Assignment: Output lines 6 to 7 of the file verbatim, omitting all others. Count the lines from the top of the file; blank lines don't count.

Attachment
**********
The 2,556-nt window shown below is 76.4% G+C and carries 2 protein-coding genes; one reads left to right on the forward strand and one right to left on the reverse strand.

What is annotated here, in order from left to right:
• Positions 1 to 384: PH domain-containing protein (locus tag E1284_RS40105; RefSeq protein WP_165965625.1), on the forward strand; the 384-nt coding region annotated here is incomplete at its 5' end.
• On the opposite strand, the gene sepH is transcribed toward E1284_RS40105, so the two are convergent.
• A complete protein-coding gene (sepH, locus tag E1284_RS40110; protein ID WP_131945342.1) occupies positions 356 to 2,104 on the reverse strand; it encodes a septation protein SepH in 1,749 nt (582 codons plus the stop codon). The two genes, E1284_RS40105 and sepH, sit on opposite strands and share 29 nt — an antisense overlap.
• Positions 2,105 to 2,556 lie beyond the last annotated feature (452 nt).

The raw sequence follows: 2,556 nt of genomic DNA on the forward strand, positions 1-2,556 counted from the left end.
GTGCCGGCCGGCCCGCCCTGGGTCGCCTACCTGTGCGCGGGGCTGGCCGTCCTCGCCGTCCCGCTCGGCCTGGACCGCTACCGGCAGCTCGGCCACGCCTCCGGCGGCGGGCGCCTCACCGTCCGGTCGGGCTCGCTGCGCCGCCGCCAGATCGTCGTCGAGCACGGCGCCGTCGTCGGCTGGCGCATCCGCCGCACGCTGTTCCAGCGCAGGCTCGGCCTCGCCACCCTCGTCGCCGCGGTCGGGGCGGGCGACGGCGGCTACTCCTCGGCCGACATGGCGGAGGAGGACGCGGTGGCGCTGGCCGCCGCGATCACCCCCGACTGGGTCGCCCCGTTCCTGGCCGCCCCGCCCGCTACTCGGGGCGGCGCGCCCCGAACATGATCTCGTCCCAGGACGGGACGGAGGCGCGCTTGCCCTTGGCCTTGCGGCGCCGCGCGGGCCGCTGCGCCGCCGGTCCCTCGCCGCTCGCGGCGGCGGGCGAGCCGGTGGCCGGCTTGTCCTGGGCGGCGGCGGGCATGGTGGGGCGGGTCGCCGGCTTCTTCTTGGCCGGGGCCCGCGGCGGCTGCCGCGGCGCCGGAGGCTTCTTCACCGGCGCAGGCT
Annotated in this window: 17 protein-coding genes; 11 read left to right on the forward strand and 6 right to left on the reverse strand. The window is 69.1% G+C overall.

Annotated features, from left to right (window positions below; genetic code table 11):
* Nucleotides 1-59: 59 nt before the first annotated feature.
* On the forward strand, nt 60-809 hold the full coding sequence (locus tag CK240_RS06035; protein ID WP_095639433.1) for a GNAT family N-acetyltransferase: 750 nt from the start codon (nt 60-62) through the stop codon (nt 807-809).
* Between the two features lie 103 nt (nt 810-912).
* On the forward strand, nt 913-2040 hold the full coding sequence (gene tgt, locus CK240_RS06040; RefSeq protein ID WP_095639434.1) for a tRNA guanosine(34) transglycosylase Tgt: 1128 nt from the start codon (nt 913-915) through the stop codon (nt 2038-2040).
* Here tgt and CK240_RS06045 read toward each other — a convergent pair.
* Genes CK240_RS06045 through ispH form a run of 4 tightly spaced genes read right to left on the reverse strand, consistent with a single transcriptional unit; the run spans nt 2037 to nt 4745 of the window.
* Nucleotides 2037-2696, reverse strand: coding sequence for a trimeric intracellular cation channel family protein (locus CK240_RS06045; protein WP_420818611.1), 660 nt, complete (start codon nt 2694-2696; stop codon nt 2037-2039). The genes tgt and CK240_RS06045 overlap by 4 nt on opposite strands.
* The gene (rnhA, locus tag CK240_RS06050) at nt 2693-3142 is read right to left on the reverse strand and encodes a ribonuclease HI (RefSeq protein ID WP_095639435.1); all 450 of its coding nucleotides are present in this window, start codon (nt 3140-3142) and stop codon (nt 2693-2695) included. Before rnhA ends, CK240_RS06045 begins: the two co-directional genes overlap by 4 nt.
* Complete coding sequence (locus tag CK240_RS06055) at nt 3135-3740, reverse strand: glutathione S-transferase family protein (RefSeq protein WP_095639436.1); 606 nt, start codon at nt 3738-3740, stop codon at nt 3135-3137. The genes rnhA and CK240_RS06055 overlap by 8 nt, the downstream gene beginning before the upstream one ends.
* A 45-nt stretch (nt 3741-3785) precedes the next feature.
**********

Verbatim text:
• Positions 2,105 to 2,556 lie beyond the last annotated feature (452 nt).

The raw sequence follows: 2,556 nt of genomic DNA on the forward strand, positions 1-2,556 counted from the left end.